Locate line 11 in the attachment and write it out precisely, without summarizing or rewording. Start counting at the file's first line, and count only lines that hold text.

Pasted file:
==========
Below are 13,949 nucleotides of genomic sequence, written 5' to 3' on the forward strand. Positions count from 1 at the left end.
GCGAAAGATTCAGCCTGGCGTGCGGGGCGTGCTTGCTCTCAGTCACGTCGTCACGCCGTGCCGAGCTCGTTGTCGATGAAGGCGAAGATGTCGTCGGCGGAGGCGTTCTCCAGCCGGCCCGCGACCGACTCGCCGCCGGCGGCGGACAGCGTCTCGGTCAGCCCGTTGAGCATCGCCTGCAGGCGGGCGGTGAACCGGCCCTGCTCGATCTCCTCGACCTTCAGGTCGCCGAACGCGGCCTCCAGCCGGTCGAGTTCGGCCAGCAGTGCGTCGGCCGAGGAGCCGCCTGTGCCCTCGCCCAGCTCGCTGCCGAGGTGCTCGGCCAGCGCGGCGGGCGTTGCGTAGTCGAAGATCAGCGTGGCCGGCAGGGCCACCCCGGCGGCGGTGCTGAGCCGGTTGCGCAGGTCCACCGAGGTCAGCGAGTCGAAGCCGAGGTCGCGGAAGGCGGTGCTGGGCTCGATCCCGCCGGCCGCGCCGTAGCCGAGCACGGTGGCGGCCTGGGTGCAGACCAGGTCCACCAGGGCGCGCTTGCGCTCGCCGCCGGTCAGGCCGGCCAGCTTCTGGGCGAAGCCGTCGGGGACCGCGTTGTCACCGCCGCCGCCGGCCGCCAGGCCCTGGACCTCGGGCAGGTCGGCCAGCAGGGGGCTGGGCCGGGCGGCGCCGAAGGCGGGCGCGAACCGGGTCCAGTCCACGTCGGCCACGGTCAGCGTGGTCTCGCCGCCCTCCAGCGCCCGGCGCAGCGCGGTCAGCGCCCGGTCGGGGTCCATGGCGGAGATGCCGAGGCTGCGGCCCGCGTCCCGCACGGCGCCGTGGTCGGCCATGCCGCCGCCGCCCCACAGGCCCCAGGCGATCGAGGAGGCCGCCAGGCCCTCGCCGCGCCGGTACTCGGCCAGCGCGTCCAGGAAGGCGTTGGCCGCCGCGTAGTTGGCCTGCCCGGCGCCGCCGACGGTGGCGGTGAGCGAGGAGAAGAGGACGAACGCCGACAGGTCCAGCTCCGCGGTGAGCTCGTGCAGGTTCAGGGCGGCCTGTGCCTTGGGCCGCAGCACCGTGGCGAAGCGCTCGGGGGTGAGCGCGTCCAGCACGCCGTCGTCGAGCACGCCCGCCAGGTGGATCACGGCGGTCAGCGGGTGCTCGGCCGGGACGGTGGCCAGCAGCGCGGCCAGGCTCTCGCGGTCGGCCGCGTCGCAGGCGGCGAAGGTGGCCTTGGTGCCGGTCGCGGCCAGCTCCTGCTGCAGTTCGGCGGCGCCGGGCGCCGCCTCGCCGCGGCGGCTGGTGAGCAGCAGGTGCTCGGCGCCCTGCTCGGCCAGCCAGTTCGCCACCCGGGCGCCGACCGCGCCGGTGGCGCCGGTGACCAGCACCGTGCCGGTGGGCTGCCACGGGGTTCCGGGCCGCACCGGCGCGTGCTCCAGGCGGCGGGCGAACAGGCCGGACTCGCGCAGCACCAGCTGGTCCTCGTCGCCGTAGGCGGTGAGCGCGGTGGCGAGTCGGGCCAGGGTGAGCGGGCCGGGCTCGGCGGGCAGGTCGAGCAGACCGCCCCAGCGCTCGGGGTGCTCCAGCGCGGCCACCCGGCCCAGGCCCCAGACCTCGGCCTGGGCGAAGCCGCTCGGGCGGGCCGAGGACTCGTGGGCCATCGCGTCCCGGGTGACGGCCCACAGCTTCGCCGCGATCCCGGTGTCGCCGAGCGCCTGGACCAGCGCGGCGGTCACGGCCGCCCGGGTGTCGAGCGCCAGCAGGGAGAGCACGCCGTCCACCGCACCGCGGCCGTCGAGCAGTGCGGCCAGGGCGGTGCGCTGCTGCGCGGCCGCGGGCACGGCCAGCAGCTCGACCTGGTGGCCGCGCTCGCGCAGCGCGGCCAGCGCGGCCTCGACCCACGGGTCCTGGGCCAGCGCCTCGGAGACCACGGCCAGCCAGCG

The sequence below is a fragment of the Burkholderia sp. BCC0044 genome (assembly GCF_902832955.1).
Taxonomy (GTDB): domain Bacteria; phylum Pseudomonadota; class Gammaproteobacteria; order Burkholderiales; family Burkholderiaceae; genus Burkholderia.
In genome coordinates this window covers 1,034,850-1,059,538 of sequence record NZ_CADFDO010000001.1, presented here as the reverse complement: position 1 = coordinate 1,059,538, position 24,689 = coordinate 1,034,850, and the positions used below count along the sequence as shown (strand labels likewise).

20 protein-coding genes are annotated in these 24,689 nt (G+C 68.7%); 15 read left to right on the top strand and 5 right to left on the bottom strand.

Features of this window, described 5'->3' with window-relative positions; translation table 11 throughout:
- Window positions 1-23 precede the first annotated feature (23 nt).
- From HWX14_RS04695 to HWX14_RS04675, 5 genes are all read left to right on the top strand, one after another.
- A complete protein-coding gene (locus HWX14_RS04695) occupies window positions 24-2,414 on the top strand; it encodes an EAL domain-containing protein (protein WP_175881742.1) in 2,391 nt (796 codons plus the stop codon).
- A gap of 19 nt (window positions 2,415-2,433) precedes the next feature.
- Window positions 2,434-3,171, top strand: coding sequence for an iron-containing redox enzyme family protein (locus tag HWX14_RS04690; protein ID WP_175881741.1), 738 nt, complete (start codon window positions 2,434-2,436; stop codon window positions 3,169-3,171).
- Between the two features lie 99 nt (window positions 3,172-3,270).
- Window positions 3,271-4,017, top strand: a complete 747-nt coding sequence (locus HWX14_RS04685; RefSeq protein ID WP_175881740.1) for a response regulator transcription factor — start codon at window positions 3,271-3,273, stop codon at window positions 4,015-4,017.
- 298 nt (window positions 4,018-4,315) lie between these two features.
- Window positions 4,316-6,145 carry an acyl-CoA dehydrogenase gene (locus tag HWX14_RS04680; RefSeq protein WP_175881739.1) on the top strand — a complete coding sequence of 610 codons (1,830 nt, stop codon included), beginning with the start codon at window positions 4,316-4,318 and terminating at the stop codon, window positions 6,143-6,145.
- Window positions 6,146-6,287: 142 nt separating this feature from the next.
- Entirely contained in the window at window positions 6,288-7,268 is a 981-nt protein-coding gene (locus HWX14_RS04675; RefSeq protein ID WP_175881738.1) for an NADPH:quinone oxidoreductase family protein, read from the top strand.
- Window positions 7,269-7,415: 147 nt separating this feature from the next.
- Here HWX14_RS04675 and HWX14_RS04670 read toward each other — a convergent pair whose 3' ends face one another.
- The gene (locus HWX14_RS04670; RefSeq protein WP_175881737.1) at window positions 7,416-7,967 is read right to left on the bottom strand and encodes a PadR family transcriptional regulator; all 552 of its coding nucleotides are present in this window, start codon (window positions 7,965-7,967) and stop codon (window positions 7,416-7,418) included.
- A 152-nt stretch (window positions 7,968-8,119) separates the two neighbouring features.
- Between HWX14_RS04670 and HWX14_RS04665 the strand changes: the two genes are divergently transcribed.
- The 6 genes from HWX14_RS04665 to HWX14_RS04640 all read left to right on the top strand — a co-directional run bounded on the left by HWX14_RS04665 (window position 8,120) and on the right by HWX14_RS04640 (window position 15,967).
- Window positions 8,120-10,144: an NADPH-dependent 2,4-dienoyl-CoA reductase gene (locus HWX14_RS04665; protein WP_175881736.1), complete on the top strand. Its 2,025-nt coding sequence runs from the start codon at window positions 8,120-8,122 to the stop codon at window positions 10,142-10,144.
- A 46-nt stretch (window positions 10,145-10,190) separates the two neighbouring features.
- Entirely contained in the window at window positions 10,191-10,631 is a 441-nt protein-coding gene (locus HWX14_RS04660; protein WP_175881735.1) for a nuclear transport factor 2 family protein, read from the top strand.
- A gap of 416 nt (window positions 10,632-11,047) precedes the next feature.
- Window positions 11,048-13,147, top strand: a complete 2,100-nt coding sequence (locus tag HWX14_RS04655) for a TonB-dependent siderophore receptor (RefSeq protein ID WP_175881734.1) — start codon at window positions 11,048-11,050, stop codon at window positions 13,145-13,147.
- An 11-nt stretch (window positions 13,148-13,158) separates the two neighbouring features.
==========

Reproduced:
- A gap of 19 nt (window positions 2,415-2,433) precedes the next feature.